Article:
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windward
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Moby Dick
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windward
Used In
Moby Dick
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  • Full of fine spirits, they invariably come from the breezy billows to windward.
  • In shape, the Sleet’s crow’s-nest is something like a large tierce or pipe; it is open above, however, where it is furnished with a movable side-screen to keep to windward of your head in a hard gale.
  • Here have I been unconsciously toiling, not pleasuring—aye, and ignorantly smoking to windward all the while; to windward, and with such nervous whiffs, as if, like the dying whale, my final jets were the strongest and fullest of trouble.
  • Here have I been unconsciously toiling, not pleasuring—aye, and ignorantly smoking to windward all the while; to windward, and with such nervous whiffs, as if, like the dying whale, my final jets were the strongest and fullest of trouble.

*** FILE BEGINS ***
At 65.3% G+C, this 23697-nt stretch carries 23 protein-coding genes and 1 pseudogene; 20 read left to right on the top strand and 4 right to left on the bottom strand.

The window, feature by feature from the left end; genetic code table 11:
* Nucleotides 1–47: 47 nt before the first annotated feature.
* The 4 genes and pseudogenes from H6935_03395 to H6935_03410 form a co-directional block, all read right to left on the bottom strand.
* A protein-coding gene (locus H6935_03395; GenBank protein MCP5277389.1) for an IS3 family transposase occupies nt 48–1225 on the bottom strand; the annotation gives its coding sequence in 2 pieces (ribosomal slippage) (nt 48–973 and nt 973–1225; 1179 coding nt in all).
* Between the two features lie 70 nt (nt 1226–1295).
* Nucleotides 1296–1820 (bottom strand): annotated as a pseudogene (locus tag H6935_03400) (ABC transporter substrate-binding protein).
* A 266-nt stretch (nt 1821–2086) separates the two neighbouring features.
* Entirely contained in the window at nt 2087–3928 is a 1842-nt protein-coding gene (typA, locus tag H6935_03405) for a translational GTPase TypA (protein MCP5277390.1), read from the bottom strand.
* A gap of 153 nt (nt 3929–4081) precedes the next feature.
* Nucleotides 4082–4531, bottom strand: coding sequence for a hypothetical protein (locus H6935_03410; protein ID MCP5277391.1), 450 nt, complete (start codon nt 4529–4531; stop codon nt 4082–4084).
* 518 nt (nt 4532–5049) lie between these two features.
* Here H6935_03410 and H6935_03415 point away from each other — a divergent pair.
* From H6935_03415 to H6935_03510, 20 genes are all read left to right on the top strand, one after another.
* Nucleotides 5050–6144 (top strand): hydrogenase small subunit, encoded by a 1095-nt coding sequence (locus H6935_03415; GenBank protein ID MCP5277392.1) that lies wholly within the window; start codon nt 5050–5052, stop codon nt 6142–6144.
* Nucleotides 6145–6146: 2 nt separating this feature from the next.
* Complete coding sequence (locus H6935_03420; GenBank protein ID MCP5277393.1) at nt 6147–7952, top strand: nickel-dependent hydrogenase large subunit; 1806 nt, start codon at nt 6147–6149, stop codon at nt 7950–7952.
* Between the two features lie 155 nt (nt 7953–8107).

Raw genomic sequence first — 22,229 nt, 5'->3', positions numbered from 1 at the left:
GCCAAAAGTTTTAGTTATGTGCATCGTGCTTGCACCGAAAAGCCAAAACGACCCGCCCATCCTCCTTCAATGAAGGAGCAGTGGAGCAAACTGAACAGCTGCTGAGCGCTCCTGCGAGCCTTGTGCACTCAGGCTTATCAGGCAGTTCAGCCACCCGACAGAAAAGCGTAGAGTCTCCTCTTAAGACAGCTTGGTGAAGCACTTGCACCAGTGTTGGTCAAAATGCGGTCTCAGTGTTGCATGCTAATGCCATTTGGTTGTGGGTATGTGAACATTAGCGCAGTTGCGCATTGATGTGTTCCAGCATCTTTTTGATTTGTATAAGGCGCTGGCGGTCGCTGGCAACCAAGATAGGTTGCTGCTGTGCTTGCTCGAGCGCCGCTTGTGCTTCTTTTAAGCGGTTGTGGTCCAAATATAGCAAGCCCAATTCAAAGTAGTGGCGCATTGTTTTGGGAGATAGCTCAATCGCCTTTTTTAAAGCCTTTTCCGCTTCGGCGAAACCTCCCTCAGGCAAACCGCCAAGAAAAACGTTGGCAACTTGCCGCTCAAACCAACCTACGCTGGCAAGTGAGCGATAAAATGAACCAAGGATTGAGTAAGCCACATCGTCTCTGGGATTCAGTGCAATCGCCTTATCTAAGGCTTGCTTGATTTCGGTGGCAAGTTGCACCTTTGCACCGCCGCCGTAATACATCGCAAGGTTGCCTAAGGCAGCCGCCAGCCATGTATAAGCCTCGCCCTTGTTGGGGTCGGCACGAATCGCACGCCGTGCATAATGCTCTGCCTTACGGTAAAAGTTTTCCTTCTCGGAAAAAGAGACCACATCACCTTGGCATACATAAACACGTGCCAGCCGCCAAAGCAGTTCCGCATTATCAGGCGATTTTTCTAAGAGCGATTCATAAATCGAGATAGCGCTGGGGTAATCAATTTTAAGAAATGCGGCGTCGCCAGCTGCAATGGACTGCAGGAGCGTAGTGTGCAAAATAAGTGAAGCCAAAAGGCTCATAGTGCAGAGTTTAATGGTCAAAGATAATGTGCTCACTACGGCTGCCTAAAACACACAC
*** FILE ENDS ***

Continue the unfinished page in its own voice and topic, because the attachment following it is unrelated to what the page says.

• But as she was so far to windward, and shooting by, apparently making a passage to some other ground, the Pequod could not hope to reach her.
  • Meantime, Ahab, out of hearing of his officers, having sided the furthest to windward, was still ranging ahead of the other boats; a circumstance bespeaking how potent a crew was pulling him.
  • From the ship, the smoke of the torments of the boiling whale is going up like the smoke over a village of smithies; and to windward, a black cloud, rising up with earnest of squalls and rains, seems to quicken the activity of the excited seamen.
  • The four whales slain that evening had died wide apart; one, far to windward; one, less distant, to leeward; one ahead; one astern.
  • Though lifted to the very top of the cranes, the windward quarter boat (Ahab’s) did not escape.
  • Yonder, to windward, all is blackness of doom; but to leeward, homeward—I see it lightens up there; but not with the lightning.